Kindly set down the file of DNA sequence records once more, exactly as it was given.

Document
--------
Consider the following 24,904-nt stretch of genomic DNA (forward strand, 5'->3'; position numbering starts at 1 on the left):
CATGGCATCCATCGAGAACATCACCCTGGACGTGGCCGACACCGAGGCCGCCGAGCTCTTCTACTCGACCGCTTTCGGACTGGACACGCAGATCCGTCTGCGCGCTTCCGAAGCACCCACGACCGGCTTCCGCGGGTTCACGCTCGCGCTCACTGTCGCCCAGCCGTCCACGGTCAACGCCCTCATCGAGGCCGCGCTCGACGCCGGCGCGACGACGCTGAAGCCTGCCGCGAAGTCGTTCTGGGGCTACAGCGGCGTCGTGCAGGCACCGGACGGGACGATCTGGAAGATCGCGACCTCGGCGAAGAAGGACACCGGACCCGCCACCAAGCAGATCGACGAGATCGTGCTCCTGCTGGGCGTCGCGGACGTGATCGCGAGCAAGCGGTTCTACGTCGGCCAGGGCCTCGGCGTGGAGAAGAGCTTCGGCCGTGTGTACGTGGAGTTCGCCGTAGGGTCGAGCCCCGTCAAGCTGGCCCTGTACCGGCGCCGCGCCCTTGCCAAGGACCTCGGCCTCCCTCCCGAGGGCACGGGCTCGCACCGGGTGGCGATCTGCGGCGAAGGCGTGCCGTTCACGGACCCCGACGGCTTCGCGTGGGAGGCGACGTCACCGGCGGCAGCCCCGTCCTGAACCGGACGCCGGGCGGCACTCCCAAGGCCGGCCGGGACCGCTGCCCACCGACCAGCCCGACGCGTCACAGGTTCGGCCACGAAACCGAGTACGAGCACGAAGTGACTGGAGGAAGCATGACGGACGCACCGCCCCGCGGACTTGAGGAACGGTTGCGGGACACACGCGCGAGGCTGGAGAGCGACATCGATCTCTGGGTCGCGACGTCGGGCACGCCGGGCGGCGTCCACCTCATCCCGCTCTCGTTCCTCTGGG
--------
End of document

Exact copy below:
Consider the following 24,904-nt stretch of genomic DNA (forward strand, 5'->3'; position numbering starts at 1 on the left):
CATGGCATCCATCGAGAACATCACCCTGGACGTGGCCGACACCGAGGCCGCCGAGCTCTTCTACTCGACCGCTTTCGGACTGGACACGCAGATCCGTCTGCGCGCTTCCGAAGCACCCACGACCGGCTTCCGCGGGTTCACGCTCGCGCTCACTGTCGCCCAGCCGTCCACGGTCAACGCCCTCATCGAGGCCGCGCTCGACGCCGGCGCGACGACGCTGAAGCCTGCCGCGAAGTCGTTCTGGGGCTACAGCGGCGTCGTGCAGGCACCGGACGGGACGATCTGGAAGATCGCGACCTCGGCGAAGAAGGACACCGGACCCGCCACCAAGCAGATCGACGAGATCGTGCTCCTGCTGGGCGTCGCGGACGTGATCGCGAGCAAGCGGTTCTACGTCGGCCAGGGCCTCGGCGTGGAGAAGAGCTTCGGCCGTGTGTACGTGGAGTTCGCCGTAGGGTCGAGCCCCGTCAAGCTGGCCCTGTACCGGCGCCGCGCCCTTGCCAAGGACCTCGGCCTCCCTCCCGAGGGCACGGGCTCGCACCGGGTGGCGATCTGCGGCGAAGGCGTGCCGTTCACGGACCCCGACGGCTTCGCGTGGGAGGCGACGTCACCGGCGGCAGCCCCGTCCTGAACCGGACGCCGGGCGGCACTCCCAAGGCCGGCCGGGACCGCTGCCCACCGACCAGCCCGACGCGTCACAGGTTCGGCCACGAAACCGAGTACGAGCACGAAGTGACTGGAGGAAGCATGACGGACGCACCGCCCCGCGGACTTGAGGAACGGTTGCGGGACACACGCGCGAGGCTGGAGAGCGACATCGATCTCTGGGTCGCGACGTCGGGCACGCCGGGCGGCGTCCACCTCATCCCGCTCTCGTTCCTCTGGG